Today sees the latest new funding announcement by the Economic and Social Research Council (ESRC), including funding for two new research centres and continuing support for another. These will make a significant contribution to the ESRC’s commitment to support high quality work with major economic and policy impacts in these important areas of research.
The two new research centres receiving funding are:
The Centre for Population Change will be directed by Professor Jane Falkingham and based at the Universities of Southampton and St Andrews thus facilitating a strong UK wide focus to its work. The centre will receive in the region of £5million over five years, in the first instance. It will explore the issues surrounding migration, fertility and ageing including the implications for society of migration both within and beyond national borders
Directed by Professor Judith Rees, at the London School of Economics and Political Science, the Centre for Climate Change Economics and Policy will receive in the region £4.5million over five years in the first instance. This funding follows last year’s announcement that the ESRC would urgently increase its support for work in this area. At the core of the centre’s work is to provide both government and business with evidence that will support their decision-making processes and improve policy-making on one of the most critical issues facing the world today.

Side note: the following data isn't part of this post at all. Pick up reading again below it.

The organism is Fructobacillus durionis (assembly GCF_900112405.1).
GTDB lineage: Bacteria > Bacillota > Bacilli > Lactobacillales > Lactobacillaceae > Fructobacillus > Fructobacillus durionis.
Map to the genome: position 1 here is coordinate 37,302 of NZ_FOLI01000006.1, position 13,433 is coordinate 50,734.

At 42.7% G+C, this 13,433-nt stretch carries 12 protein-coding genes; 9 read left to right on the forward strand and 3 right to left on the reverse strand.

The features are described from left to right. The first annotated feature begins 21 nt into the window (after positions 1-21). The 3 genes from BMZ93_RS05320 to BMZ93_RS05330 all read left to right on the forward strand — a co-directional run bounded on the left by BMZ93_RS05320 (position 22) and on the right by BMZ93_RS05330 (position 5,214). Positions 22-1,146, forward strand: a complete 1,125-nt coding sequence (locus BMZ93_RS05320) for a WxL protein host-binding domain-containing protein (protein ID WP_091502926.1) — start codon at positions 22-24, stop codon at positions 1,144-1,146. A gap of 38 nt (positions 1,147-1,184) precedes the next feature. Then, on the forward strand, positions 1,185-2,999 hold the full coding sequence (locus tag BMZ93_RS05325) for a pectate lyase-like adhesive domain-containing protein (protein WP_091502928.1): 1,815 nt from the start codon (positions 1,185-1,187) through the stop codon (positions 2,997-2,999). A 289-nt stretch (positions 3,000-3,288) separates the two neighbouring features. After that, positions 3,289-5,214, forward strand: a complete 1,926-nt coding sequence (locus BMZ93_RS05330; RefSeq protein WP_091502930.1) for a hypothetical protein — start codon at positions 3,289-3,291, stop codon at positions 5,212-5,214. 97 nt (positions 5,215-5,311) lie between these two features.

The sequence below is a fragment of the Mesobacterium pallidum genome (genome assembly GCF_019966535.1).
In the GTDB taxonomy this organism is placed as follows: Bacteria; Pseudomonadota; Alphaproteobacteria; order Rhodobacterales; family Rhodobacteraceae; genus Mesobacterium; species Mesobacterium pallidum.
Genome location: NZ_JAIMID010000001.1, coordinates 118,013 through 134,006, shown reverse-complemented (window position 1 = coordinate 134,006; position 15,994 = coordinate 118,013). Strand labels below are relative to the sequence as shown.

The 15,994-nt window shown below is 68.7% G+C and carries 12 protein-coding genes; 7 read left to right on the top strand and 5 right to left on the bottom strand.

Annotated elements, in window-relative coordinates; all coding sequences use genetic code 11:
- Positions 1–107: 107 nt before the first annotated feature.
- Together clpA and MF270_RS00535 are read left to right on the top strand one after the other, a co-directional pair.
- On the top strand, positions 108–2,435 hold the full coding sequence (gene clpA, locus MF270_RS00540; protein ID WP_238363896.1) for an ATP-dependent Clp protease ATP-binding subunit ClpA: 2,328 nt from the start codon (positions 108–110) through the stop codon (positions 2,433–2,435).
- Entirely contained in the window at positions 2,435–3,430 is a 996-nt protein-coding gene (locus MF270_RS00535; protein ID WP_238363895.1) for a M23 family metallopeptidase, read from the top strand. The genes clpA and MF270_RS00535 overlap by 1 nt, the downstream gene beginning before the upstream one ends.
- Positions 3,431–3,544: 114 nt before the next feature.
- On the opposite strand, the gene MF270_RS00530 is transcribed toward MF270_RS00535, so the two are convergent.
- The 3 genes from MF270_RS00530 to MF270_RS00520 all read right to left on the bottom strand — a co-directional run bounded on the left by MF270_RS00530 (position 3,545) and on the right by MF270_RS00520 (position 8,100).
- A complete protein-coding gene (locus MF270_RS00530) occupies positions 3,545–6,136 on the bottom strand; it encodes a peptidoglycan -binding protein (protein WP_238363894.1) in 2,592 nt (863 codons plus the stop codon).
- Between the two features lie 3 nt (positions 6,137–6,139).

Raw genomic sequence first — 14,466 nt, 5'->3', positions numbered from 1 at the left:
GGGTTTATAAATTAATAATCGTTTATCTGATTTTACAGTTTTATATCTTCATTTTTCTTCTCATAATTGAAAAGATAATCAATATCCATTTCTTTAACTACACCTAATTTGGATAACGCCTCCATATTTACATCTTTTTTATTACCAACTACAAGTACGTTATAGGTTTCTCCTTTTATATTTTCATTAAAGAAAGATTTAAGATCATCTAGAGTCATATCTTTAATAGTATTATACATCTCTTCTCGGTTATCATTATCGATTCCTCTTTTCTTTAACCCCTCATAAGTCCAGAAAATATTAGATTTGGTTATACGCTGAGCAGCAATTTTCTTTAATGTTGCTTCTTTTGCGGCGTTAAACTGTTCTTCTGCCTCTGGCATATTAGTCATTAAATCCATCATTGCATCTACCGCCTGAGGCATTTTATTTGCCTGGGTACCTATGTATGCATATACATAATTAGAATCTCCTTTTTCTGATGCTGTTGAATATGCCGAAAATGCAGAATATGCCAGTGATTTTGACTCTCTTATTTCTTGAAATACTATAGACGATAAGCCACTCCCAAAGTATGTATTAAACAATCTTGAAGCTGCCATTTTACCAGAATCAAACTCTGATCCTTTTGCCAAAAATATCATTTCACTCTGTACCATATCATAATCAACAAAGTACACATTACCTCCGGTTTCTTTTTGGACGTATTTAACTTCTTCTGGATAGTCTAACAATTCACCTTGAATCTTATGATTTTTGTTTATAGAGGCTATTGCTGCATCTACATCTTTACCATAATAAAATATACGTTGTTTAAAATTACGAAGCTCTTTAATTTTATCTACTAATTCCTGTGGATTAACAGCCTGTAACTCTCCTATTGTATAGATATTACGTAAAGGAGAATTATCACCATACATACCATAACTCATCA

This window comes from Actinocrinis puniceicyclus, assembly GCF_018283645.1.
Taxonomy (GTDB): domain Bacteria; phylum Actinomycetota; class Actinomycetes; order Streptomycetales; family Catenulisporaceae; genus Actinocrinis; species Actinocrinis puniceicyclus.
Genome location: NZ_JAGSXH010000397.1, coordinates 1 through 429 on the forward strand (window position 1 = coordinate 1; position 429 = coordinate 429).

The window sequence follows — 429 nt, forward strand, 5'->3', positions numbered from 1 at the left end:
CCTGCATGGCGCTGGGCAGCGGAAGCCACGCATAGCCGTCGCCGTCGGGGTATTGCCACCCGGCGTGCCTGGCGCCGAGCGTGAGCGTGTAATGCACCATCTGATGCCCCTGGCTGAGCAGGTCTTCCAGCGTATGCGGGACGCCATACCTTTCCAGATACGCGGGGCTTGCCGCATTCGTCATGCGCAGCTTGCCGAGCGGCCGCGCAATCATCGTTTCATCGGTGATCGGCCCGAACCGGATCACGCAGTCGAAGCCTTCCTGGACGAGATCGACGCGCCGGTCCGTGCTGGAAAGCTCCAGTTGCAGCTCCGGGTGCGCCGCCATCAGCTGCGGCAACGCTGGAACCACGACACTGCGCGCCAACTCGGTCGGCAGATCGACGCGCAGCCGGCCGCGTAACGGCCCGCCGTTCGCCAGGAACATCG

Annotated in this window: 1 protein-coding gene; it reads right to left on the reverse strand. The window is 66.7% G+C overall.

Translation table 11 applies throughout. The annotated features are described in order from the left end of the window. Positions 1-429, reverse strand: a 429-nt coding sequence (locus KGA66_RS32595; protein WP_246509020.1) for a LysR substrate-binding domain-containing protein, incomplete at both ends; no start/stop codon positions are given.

Funding in the region of £3.5million over the next five years has also been agreed for the Research Centre on Micro Social Change (MiSoC), directed by Professor Stephen Pudney, at the University of Essex. This research focuses on developing an understanding of people’s everyday lives and social change, including family and social ties; working lives inequalities and opportunities as well as advances in research methods
Funding for new work within the RCUK research priority areas of energy, living with environmental change and security and global uncertainties has also been agreed. In addition, £2.5 million is being committed to increase international collaboration with India, China, Brazil and the United States of America and to participate in a pan-European research programme on migration involving 13 different countries.
The Council has also agreed to a modest increase in resources to extend its programme of work focused on evaluating the economic impact of social science research. This is central to the commitment shared by all of the Research Councils to ensure that maximum benefit and impact is achieved from the public's investment in the science and research base.
The 2008-09 competition for new research centres will focus on the Key Challenge of “Succeeding in the Global Economy”. The formal call for proposals will be issued in late March 2008.